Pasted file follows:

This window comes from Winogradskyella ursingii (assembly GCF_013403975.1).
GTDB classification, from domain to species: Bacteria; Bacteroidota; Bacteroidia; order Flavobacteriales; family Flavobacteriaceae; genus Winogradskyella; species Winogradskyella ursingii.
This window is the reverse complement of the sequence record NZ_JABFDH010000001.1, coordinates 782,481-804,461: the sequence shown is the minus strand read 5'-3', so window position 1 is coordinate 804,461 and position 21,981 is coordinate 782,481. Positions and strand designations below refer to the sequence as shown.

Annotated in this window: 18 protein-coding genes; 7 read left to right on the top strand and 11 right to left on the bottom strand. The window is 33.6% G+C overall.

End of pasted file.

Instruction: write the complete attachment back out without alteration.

This window comes from Winogradskyella ursingii (assembly GCF_013403975.1).
GTDB classification, from domain to species: Bacteria; Bacteroidota; Bacteroidia; order Flavobacteriales; family Flavobacteriaceae; genus Winogradskyella; species Winogradskyella ursingii.
This window is the reverse complement of the sequence record NZ_JABFDH010000001.1, coordinates 782,481-804,461: the sequence shown is the minus strand read 5'-3', so window position 1 is coordinate 804,461 and position 21,981 is coordinate 782,481. Positions and strand designations below refer to the sequence as shown.

Annotated in this window: 18 protein-coding genes; 7 read left to right on the top strand and 11 right to left on the bottom strand. The window is 33.6% G+C overall.